That this is happening with interest rates at historic lows (they haven’t budged in more than two years) is a worry. That this is happening in a very favourable commodity price environment for Australia is an even bigger worry.

Yesterday, the RBA released its commodity price index. Thanks to strong iron ore, LNG, thermal coal and coking coal prices, the index is up nearly 20% in Aussie dollar terms over the past year.

RBA INdex of Commodity Prices 4-12-18

Source: RBA

[Click to enlarge]

Clearly, we are no longer leveraging commodity price gains into the housing boom. While that might be sensible, it is having an impact on house prices, money supply growth, and the stock market and economy as a whole.

It just goes to show how utterly reliant on house price growth our economy has become.

This major growth engine is now in retreat

Which is why the US/China trade situation is so crucial for Australia. Commodity price income gives our foreign creditors comfort that we can service the debt that underpins the housing bubble.

If China weakens, then commodity prices fall and we get an income cut. While the jury is still out on China’s growth, the chart below suggests things may be slowing. It shows the Thomson Reuters CRB Commodity Producers Index, which shows the share price performance of the world’s largest commodity producers.

Thomson Reuters CRB Commodity Equity Index 4-12-18

Source: Optuma

[Click to enlarge]

It’s not a healthy looking chart.

And don’t forget, the US/China trade war is just in a momentary ceasefire. It will resume again soon. News that President Trump has appointed Robert Lighthizer to head up negotiations with China was probably the reason why stocks were off their highs in the US overnight.

The Wall Street Journal has the story…

WASHINGTON—President Trump has named U.S. Trade Representative Robert Lighthizer, a hard-liner on China, to head trade negotiations with Beijing following a weekend summitwith Chinese President Xi Jinping, people familiar with the decision said.

The president informed Mr. Xi of his decision at their Saturday meeting in Buenos Aires, the people said, surprising the Chinese, who have mainly dealt with Treasury Secretary Steven Mnuchin. Beijing had maneuvered for months to deal with Mr. Mnuchin, who is close to financial markets and has been trying to pursue a settlement.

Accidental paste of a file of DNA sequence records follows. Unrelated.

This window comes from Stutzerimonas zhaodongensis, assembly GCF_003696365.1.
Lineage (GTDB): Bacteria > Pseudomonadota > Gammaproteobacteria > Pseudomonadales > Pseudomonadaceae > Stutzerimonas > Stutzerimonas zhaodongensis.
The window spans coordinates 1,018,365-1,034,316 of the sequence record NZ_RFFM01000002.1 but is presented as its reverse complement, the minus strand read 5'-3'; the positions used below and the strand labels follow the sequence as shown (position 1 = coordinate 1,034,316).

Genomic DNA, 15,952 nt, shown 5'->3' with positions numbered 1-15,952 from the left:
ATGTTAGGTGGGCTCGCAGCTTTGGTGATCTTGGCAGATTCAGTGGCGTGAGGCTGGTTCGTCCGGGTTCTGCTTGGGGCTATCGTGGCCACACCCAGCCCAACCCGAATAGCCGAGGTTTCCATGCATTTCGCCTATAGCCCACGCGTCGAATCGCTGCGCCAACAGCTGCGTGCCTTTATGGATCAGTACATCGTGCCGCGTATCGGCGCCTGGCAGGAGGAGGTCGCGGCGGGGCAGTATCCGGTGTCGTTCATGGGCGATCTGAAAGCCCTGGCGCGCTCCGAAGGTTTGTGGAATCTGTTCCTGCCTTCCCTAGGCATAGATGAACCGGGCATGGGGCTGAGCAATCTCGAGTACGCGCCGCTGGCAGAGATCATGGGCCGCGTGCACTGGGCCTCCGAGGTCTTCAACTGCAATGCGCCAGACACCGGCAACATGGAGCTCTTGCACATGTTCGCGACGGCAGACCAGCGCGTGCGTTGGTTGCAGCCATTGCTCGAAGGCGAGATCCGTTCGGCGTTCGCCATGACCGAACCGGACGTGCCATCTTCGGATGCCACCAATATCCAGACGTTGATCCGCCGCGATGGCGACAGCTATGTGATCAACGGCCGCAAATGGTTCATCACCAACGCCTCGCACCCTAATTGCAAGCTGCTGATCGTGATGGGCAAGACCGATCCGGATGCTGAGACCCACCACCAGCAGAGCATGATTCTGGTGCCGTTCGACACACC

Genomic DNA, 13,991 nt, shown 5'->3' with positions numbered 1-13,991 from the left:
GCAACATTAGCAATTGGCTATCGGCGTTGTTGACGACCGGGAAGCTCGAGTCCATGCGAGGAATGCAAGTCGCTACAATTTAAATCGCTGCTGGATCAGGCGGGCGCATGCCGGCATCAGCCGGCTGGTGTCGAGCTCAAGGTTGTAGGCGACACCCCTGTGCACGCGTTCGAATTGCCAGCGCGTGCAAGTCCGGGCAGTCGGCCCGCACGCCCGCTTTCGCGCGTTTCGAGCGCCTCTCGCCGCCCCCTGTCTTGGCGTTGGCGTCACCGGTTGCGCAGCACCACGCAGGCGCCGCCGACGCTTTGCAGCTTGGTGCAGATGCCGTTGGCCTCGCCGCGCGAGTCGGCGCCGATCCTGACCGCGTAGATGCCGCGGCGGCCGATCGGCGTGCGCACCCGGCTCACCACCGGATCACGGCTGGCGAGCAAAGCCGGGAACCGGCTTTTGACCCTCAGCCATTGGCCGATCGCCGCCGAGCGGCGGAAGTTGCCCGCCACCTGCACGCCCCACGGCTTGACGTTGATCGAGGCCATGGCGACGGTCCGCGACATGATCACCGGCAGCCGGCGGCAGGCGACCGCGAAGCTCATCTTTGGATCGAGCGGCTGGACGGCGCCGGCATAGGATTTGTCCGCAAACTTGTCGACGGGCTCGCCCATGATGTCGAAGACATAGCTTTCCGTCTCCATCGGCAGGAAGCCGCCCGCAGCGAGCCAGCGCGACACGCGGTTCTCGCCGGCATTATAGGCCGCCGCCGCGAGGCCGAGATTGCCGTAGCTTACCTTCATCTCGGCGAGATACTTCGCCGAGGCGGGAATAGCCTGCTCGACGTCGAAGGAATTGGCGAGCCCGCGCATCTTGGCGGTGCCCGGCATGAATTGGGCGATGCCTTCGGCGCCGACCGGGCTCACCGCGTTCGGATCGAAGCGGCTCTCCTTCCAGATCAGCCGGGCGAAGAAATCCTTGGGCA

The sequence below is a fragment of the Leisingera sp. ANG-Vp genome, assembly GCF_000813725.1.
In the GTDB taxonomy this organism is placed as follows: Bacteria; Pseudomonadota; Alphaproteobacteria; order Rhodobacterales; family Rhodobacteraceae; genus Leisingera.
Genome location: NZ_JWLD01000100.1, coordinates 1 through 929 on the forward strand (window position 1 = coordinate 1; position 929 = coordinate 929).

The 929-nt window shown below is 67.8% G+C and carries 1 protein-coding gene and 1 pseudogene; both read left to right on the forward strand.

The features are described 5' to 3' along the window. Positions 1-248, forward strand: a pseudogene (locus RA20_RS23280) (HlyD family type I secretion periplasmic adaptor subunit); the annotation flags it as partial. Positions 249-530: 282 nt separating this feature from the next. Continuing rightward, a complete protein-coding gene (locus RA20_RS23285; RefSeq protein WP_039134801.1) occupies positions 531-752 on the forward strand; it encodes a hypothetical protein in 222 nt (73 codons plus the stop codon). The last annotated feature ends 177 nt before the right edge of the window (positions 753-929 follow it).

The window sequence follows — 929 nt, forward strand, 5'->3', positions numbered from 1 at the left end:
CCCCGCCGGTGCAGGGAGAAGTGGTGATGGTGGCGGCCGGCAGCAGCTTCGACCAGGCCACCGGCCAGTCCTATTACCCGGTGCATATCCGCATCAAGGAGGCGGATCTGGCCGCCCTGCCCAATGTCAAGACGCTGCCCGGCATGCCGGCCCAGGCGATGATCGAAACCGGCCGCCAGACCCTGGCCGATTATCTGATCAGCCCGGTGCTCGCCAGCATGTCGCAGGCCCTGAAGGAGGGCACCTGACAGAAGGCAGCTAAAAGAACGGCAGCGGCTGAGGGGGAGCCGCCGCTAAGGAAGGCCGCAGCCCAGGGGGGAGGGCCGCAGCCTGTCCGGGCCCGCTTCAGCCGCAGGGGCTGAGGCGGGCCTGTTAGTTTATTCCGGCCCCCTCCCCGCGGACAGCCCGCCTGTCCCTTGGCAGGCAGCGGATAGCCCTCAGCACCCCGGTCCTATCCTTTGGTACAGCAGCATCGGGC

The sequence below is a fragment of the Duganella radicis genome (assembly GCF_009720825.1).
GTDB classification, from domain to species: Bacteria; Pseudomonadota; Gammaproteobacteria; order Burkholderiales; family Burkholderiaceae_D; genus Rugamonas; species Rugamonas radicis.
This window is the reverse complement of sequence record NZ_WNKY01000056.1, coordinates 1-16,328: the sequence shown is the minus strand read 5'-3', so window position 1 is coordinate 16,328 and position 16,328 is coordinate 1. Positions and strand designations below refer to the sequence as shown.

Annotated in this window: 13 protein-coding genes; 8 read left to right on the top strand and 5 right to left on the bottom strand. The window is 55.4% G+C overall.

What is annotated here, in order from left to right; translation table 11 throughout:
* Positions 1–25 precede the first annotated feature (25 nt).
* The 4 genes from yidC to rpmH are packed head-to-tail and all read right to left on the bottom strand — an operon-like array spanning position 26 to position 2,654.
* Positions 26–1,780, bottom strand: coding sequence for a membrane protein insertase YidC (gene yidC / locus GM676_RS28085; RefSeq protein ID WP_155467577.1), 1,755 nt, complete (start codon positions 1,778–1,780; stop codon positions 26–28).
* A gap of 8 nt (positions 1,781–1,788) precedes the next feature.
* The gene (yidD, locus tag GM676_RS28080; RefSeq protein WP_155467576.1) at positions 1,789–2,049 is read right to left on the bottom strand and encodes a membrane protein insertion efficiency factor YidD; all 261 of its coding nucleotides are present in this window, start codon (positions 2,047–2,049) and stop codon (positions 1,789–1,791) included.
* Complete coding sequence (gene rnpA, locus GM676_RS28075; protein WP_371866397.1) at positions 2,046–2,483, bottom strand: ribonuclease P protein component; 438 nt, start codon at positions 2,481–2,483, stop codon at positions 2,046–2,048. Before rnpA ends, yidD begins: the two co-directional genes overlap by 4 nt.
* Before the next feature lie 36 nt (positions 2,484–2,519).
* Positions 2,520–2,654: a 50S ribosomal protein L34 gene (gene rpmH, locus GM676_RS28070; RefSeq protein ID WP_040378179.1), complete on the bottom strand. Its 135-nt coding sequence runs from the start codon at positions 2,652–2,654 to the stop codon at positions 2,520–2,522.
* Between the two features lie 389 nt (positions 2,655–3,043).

Mr. Lighthizer, on the other hand, has been pressing for more tariffs on China as a way to build leverage over Beijing and has focused on fundamental issues dividing the two nations, such as U.S. allegations that Beijing pressures U.S. companies to turn over technology to Chinese firms and fails to protect U.S. intellectual property.

This trade war is just getting started.

And Australia is right in the middle, at a time when our housing market is bust and interest rates are already at record lows. Oh, and political dysfunction suggests Labor will assume government next year.

So strap yourself in folks, next year is going to get interesting…


Greg Canavan,
Editor, The Rum Rebellion

Greg Canavan approaches the investment world with an ‘ignorance is bliss’ philosophy. In a world where all the information is just a click away at all times, Greg believes we ingest too much of it. As a result, we forget how to think for ourselves, and let other people’s thoughts cloud our own.

Or worse, we only seek out the voices who are confirming our biases and narrowminded views of the truth. Either situation is not ideal. With regards to investing, this makes us follow the masses rather than our own gut instincts.

At The Rum Rebellion, fake news and unethical political persuasion are not in the least bit tolerated. It denounces the heavy amount of government influence which the public accommodates.

Greg will help The Rum Rebellion readers block out all the nonsense and encourage personal responsibility…both in the financial and political world.